63. Diskin, B. et al. PD-L1 engagement on T cells promotes self-tolerance and suppression of neighboring macrophages and effector T cells in cancer. Nat. Immunol. 21, 442–454 (2020).

    CAS  PubMed  Google Scholar 

  64. Green, D. R. & Ware, C. F. Fas-ligand: privilege and peril. Proc. Natl Acad. Sci. USA 94, 5986–5990 (1997).

    CAS  PubMed  PubMed Central  Google Scholar 

  65. Wang, J. et al. A novel adoptive synthetic TCR and antigen receptor (STAR) T-cell therapy for B-cell acute lymphoblastic leukemia. Am. J. Hematol. 97, 992–1004 (2022).

    CAS  PubMed  Google Scholar 

  66. Heemskerk, B. et al. Adoptive cell therapy for patients with melanoma, using tumor-infiltrating lymphocytes genetically engineered to secrete interleukin-2. Hum. Gene Ther. 19, 496–510 (2008).

    CAS  PubMed  Google Scholar 

  67. Zhang, L. et al. Tumor-infiltrating lymphocytes genetically engineered with an inducible gene encoding interleukin-12 for the immunotherapy of metastatic melanoma. Clin. Cancer Res. 21, 2278–2288 (2015).

    CAS  PubMed  PubMed Central  Google Scholar 

  68. Stadtmauer, E. A. et al. CRISPR-engineered T cells in patients with refractory cancer. Science 367, eaba7365 (2020).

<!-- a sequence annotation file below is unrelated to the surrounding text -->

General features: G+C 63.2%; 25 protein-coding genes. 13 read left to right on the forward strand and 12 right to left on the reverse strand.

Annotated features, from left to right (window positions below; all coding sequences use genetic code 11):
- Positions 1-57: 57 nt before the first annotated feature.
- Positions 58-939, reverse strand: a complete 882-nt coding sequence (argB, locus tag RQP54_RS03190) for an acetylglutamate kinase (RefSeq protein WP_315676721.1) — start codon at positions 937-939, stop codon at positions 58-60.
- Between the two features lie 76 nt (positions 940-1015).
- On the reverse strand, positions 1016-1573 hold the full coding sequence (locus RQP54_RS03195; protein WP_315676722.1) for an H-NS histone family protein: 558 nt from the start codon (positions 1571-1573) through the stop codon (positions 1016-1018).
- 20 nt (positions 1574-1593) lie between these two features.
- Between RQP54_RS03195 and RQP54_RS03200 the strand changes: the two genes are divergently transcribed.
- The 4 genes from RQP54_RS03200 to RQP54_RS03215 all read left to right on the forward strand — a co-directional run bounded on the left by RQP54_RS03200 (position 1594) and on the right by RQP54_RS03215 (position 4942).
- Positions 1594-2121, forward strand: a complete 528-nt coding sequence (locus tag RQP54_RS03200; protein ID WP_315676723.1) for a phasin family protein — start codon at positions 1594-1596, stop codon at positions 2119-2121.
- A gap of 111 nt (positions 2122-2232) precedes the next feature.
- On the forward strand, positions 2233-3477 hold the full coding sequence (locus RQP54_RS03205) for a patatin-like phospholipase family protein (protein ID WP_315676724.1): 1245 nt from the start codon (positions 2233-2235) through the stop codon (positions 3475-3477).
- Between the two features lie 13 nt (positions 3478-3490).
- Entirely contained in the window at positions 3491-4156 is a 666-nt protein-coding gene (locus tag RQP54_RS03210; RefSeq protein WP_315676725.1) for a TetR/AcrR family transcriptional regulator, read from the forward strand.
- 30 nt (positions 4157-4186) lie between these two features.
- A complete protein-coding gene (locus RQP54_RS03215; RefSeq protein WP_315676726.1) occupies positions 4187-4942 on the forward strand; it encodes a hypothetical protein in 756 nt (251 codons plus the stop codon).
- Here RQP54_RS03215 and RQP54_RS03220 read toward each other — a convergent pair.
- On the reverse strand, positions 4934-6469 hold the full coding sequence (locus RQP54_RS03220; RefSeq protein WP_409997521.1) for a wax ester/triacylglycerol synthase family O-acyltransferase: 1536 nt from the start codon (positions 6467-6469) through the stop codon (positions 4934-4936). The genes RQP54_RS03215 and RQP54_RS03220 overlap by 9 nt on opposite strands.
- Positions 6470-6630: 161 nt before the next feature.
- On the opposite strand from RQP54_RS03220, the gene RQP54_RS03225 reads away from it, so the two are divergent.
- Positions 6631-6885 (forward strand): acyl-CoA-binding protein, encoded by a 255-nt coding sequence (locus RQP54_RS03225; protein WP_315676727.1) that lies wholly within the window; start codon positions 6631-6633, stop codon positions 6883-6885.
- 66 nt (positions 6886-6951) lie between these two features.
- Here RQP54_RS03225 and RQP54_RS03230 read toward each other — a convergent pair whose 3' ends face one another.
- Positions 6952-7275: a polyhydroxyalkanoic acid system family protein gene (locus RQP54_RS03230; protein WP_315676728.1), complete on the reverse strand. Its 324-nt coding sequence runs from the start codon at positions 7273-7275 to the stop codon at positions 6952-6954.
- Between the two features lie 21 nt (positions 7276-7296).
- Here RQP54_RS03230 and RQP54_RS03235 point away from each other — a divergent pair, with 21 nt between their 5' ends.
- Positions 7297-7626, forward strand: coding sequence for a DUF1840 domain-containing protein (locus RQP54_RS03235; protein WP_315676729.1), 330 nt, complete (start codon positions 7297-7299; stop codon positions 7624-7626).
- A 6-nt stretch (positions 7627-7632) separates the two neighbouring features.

CAS  PubMed  Google Scholar 

  69. Chesney, J. et al. 883TiP A phase I/II open-label study (IOV-GM1-201) of TALEN-mediated PD-1 inactivated autologous tumor-infiltrating lymphocytes (TIL; IOV-4001) in patients with advanced melanoma and NSCLC. Ann. Oncol. 33, S952 (2022).

    Google Scholar 

  70. Lesch, S. et al. PD-1–CD28 fusion protein strengthens mesothelin-specific TRuC T cells in preclinical solid tumor models. Cell. Oncol. 46, 227–235 (2023).

  71. Dudley, M. E., Wunderlich, J. R., Shelton, T. E., Even, J. & Rosenberg, S. A. Generation of tumor-infiltrating lymphocyte cultures for use in adoptive transfer therapy for melanoma patients. J. Immunother. 26, 332–342 (2003).

    PubMed  PubMed Central  Google Scholar 

  72. Brentjens, R. J. et al. Genetically targeted T cells eradicate systemic acute lymphoblastic leukemia xenografts. Clin. Cancer Res. 13, 5426–5435 (2007).

    CAS  PubMed  Google Scholar 

  73. Ghani, K., Cottin, S., de Campos-Lima, P. O., Caron, M. C. & Caruso, M. Characterization of an alternative packaging system derived from the cat RD114 retrovirus for gene delivery. J. Gene Med. 11, 664–669 (2009).

    CAS  PubMed  Google Scholar 

  74. Gallardo, H. F., Tan, C., Ory, D. & Sadelain, M. Recombinant retroviruses pseudotyped with the vesicular stomatitis virus G glycoprotein mediate both stable gene transfer and pseudotransduction in human peripheral blood lymphocytes. Blood 90, 952–957 (1997).